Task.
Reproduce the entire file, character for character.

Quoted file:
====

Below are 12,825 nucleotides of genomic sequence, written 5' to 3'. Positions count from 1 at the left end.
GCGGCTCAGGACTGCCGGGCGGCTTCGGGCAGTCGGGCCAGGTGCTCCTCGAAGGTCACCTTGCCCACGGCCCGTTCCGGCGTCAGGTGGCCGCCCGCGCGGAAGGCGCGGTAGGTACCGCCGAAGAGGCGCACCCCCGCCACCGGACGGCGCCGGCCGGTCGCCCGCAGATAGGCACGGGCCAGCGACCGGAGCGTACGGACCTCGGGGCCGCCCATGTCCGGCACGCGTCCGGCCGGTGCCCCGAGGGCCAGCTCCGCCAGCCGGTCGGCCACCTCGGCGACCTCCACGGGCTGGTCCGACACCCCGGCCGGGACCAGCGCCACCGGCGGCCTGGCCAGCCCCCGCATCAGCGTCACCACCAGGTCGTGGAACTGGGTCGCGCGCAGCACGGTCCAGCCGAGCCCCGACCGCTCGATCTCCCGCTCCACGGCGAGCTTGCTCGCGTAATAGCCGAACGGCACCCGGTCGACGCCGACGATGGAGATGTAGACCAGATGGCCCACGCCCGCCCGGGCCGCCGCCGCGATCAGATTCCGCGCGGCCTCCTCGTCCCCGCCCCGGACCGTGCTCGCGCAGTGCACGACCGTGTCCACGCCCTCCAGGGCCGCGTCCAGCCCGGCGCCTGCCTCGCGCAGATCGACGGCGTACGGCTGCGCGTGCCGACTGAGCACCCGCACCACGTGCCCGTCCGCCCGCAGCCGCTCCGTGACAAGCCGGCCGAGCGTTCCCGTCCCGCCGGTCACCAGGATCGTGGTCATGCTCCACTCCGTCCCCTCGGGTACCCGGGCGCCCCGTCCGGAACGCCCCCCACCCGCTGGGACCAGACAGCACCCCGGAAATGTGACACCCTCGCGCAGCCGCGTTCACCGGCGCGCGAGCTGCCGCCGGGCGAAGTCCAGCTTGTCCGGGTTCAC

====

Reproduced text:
Below are 12,825 nucleotides of genomic sequence, written 5' to 3'. Positions count from 1 at the left end.
GCGGCTCAGGACTGCCGGGCGGCTTCGGGCAGTCGGGCCAGGTGCTCCTCGAAGGTCACCTTGCCCACGGCCCGTTCCGGCGTCAGGTGGCCGCCCGCGCGGAAGGCGCGGTAGGTACCGCCGAAGAGGCGCACCCCCGCCACCGGACGGCGCCGGCCGGTCGCCCGCAGATAGGCACGGGCCAGCGACCGGAGCGTACGGACCTCGGGGCCGCCCATGTCCGGCACGCGTCCGGCCGGTGCCCCGAGGGCCAGCTCCGCCAGCCGGTCGGCCACCTCGGCGACCTCCACGGGCTGGTCCGACACCCCGGCCGGGACCAGCGCCACCGGCGGCCTGGCCAGCCCCCGCATCAGCGTCACCACCAGGTCGTGGAACTGGGTCGCGCGCAGCACGGTCCAGCCGAGCCCCGACCGCTCGATCTCCCGCTCCACGGCGAGCTTGCTCGCGTAATAGCCGAACGGCACCCGGTCGACGCCGACGATGGAGATGTAGACCAGATGGCCCACGCCCGCCCGGGCCGCCGCCGCGATCAGATTCCGCGCGGCCTCCTCGTCCCCGCCCCGGACCGTGCTCGCGCAGTGCACGACCGTGTCCACGCCCTCCAGGGCCGCGTCCAGCCCGGCGCCTGCCTCGCGCAGATCGACGGCGTACGGCTGCGCGTGCCGACTGAGCACCCGCACCACGTGCCCGTCCGCCCGCAGCCGCTCCGTGACAAGCCGGCCGAGCGTTCCCGTCCCGCCGGTCACCAGGATCGTGGTCATGCTCCACTCCGTCCCCTCGGGTACCCGGGCGCCCCGTCCGGAACGCCCCCCACCCGCTGGGACCAGACAGCACCCCGGAAATGTGACACCCTCGCGCAGCCGCGTTCACCGGCGCGCGAGCTGCCGCCGGGCGAAGTCCAGCTTGTCCGGGTTCAC